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Treasures of Christian Dior

About sixty haute couture dresses some of which have just been restored for the occasion, some personal belongings to the couturier, are on show in the villa Les Rhumbs, which was the childhood home of Christian Dior in Normandy. A place that allowed him to define his style and the architecture of his dresses. See at the Dior Museum in Granville until 6 January 2019. - Isabelle Cerboneschi.

May 7th

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Tailor "Bar" by Christian Dior, Spring-Summer 1947 Haute Couture collection. Photo: © Association Willy Maywald ADAGP, Paris (2018).

Treasures of Christian Dior

May 7th

[Click on the image to see the gallery]

Sixty dresses of haute couture, some of which have just been restored for the occasion, some personal belongings of the couturier, are exposed in the villa Les Rhumbs, which was the childhood home of the couturier, in Normandy. A place that allowed him to define his style and the architecture of his dresses. To see at the Dior Museum in Granville until 6 January 2019. - Isabelle Cerboneschi.

It is rare that the childhood home of a couturier one day becomes the museum that houses his creations. This is the case of the villa Les Rhumbs in Granville, in Normandy. Hidden in the shelter of its garden, beaten by the winds, posed on the side of the cliff just at the edge of the Channel, it served as a showcase for the childhood of Christian Dior. And this until his father, hurt by the crisis of 1929, lost it. Redeemed by the city, today it is the Christian Dior Museum.

Until XNUMX January XNUMX, the museum hosts the exhibition Les trésors de la Collection, 30 ans d’acquisitions About sixty haute couture dresses, accessories, perfumes, photographs and other archive item, all testifying to the sweetness of the times lived away from the pink and grey walls of the villa Les Rhumbs.

There is something touching in the discovery of some personal belongings of Christian Dior, his lucky star, his diary, his watch and his scissors. Black and white images suggest the intimacy of the Dior family, gathered in a garden much more whimsical and wild than it is today. This haven of nature had been patiently created by his mother, Madeleine, as a stronghold: successive barricades of greenery protected the most fragile plantations from the wind until they reached the beating heart of the garden: full of roses and jasmine.

The Granville House is no stranger to the architecture of Christian Dior's creations, built in layers. "I dreamed of being an architect. Being fashion designer I am obliged to follow principles, laws of architecture, explained Christian Dior while he was invited in the amphitheater of the Sorbonne in 1948. (...) It is not a vain word to speak of the architecture of a dress. A dress is built, and it is built according to the direction of the fabrics. The meaning of fabrics is the secret of sewing. And it's a secret that depends on the first architectural law: that of obedience to weightlessness. "

Exhibition The treasures of the Collection, 30 years of acquisitions, until 6 January 2019.

Curator of the exhibition: Brigitte Richart, Curator, Commissioner General. Gwénola Fouilleul, Collections Officer, Associate Commissioner. With contributions from Florence Müller, Scientific Advisor and Barbara Jeauffroy-Mairet, Project Manager.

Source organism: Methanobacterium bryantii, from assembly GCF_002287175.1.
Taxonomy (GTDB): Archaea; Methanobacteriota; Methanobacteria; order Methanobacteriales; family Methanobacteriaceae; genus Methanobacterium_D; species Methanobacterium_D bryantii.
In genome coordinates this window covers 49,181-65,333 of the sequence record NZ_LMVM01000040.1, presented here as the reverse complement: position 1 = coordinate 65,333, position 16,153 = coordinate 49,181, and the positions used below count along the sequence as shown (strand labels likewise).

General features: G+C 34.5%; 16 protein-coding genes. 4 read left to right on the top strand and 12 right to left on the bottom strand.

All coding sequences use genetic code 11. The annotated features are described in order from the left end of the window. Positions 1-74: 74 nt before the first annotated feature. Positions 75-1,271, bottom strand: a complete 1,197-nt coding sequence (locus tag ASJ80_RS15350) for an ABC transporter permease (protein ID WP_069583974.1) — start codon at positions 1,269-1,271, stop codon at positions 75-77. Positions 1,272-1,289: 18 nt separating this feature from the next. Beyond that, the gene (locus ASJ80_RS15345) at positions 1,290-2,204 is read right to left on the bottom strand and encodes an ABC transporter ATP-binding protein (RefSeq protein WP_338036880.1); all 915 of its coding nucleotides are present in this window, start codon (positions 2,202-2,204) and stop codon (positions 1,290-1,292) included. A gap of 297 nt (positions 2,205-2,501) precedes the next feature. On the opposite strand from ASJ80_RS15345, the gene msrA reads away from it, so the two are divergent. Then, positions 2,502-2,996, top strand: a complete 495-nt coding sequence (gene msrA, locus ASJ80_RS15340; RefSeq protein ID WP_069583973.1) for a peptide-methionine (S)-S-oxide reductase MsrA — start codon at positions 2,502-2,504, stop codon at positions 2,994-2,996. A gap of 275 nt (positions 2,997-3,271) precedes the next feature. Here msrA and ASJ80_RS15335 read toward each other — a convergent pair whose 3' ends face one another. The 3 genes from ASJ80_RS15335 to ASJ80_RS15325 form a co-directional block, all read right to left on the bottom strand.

Scenography: Agence Alighieri (Simon Jaffrot and Noémie Bourgeois)

"Martine" dress by Christian Dior, Spring-Summer 1948 Haute Couture collection. Photos: © Laziz Hamani.

It is rare that the childhood home of a couturier one day becomes the museum that houses his creations. This is the case of the villa Les Rhumbs in Granville, in Normandy. Hidden in the shelter of its garden, beaten by the winds, posed on the side of the cliff just at the edge of the Channel, it served as a showcase for the childhood of Christian Dior. And this until his father, hurt by the crisis of 1929, lost it. Redeemed by the city, today it is the Christian Dior Museum.

Until XNUMX January XNUMX, the museum hosts the exhibition Les trésors de la Collection, 30 ans d’acquisitions About sixty haute couture dresses, accessories, perfumes, photographs and other archive item, all testifying to the sweetness of the times lived away from the pink and grey walls of the villa Les Rhumbs.

There is something touching in the discovery of some personal belongings of Christian Dior, his lucky star, his diary, his watch and his scissors. Black and white images suggest the intimacy of the Dior family, gathered in a garden much more whimsical and wild than it is today. This haven of nature had been patiently created by his mother, Madeleine, as a stronghold: successive barricades of greenery protected the most fragile plantations from the wind until they reached the beating heart of the garden: full of roses and jasmine.

The Granville House is no stranger to the architecture of Christian Dior's creations, built in layers. "I dreamed of being an architect. Being fashion designer I am obliged to follow principles, laws of architecture, explained Christian Dior while he was invited in the amphitheater of the Sorbonne in 1948. (...) It is not a vain word to speak of the architecture of a dress. A dress is built, and it is built according to the direction of the fabrics. The meaning of fabrics is the secret of sewing. And it's a secret that depends on the first architectural law: that of obedience to weightlessness. "

Exhibition The treasures of the Collection, 30 years of acquisitions, until 6 January 2019.

Curator of the exhibition: Brigitte Richart, Curator, Commissioner General. Gwénola Fouilleul, Collections Officer, Associate Commissioner. With contributions from Florence Müller, Scientific Advisor and Barbara Jeauffroy-Mairet, Project Manager.

Scenography: Agence Alighieri (Simon Jaffrot and Noémie Bourgeois)